Zolar (2004) clearly exists because some Warner Bros executive tried to capitalize on the popularity of X-Game with a Sci-Fi “spin” aimed at tweens. It’s a bizarre film that holds a dear place in my heart as it’s one of the more organic finds in our library.
Mouse bought me a copy of Zolar (2004) on a whim. Part of one of those movie barrels at Big Lots discount department store in a two for $5 deals. He specifically picked it out because of… well, just look at the cover.
It turned out to be one of the better examples of judging a book by it’s cover, because this thing is wild and cheesy and strangely charming while simultaneously disgusting all the way through.
Zolar (2004) initially was meant to serve as a pilot for a potential ongoing series for the Kids’ WB block on the now-nonexistent WB channel.
Let’s meet the titular Zolar:
Yep. That’s literally Zolar’s introduction in the film, but I’m getting a little ahead of myself. The movie begins toward the end as we jump into the middle of an snowboarding action scene on a mountain. Amid the chaos are five kids., siiiigh, trying to save the world. They are the most annoying, painfully dated early 2000’s kids.
The group of five kids are wildly diverse, with four of them different varying shades of white, and all conveniently fit within their particular social molds.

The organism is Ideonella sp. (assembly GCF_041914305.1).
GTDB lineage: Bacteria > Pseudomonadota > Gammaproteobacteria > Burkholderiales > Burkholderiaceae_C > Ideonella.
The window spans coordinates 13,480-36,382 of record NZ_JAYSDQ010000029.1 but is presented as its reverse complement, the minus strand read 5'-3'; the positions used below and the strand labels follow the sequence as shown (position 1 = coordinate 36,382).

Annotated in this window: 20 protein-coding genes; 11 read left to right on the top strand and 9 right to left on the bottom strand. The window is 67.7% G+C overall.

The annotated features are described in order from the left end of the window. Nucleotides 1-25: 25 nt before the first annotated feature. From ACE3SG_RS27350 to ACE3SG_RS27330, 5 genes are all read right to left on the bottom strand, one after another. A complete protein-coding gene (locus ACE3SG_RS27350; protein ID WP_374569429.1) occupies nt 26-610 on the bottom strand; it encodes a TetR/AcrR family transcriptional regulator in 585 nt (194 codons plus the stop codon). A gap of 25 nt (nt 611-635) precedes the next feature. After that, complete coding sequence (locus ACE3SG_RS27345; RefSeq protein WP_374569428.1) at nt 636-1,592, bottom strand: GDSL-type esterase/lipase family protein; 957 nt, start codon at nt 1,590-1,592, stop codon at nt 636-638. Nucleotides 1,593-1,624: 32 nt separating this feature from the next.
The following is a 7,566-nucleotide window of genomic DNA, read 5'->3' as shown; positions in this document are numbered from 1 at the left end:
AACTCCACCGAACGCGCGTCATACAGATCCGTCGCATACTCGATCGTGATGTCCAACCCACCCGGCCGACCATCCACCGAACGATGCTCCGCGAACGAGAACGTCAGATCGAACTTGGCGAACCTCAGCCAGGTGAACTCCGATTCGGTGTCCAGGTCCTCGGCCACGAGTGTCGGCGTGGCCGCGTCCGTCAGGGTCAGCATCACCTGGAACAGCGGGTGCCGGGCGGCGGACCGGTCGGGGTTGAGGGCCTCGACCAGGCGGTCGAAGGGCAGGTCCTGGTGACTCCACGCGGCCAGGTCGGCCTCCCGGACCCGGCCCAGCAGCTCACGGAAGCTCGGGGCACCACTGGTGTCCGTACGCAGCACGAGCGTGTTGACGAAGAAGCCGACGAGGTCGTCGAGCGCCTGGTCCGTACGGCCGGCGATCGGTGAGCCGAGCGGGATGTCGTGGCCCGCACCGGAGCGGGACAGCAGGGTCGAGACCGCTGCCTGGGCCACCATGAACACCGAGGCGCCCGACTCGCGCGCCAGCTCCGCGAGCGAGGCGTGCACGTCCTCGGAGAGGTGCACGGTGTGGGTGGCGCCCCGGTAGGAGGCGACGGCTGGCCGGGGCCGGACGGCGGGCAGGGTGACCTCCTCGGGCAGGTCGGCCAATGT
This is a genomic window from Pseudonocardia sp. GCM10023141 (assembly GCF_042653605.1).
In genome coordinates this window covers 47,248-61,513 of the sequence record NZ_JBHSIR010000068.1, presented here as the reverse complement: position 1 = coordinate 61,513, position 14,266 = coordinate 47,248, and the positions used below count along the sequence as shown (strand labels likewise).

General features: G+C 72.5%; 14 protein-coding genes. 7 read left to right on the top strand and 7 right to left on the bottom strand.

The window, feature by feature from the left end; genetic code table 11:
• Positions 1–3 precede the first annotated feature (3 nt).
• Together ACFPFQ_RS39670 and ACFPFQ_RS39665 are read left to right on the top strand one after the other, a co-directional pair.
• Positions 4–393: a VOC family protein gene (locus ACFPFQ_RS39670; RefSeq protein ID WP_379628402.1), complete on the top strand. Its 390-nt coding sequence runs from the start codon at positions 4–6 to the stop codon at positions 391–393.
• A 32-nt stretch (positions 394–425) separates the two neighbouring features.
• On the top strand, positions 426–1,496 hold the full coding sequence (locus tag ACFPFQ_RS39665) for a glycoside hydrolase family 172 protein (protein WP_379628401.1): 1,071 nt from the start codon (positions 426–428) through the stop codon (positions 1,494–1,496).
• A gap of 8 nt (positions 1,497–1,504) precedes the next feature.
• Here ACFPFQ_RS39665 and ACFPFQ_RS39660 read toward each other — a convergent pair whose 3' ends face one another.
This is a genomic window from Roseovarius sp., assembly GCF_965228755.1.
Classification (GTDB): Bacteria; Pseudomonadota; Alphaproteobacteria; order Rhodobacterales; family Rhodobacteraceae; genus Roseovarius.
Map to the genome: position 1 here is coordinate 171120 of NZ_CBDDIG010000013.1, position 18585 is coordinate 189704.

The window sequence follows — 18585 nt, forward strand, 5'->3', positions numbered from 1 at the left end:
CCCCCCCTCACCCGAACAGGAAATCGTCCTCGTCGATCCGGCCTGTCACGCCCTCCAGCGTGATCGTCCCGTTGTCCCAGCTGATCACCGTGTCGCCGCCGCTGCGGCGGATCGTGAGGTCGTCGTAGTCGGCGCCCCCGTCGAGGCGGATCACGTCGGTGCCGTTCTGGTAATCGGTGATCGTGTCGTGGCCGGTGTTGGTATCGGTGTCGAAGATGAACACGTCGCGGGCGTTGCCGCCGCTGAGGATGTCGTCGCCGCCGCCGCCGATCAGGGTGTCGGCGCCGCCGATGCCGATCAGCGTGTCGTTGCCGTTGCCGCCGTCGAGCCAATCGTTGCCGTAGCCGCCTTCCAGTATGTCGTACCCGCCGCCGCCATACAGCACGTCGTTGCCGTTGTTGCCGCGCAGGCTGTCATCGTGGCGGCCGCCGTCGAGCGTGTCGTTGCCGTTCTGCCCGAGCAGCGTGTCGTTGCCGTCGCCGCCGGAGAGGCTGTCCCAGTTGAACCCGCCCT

Hanson (Neil Denis) is the kinda nerdy, techie one who’s more interested in inventing/modifying skateboards than actually skating. Dex (Jesse Moss) is the cool, shade-donning leader (which should be obvious as his name is f’n DEX) who often points dramatically to someone or something off camera . Chelsea (Brittney Wilson), Dex’s little sister, takes care of most of the sass and “annoying little sibling” gags. Brett (some kid) is just some kid, and Keiko (Nicki Clyne) is of course the Lolita sexpot.
Yes, really. Zolar has a lot of bizarre tween sexuality permeating the film. The pink-haired Keiko isn’t subtle at all. She embodies the loli trope so fervently that she literally sucks on a lollipop every scene she’s in. The Foley artist for this film must have had a field day, because the sound effects for every time Keiko pulls that stupid lollipop out of her mouth would make for a “great” ASMR video. It sounds like my cat eating wet canned food.
Did I mention that the Soul Man himself, C. Thomas Howell is the mighty antagonist to Zolar? This time he’s in red and blackface as the nefarious Hedion.
This scrappy group of five kids is super into “extreme sports” which initially is just skateboarding and rollerblading. They’re a “team” though, an “Extreme Sports Crew” or whatever. They all can’t skate worth shit, though. The only thing they’re really good at is being a plucky crew that checks off all the character boxes.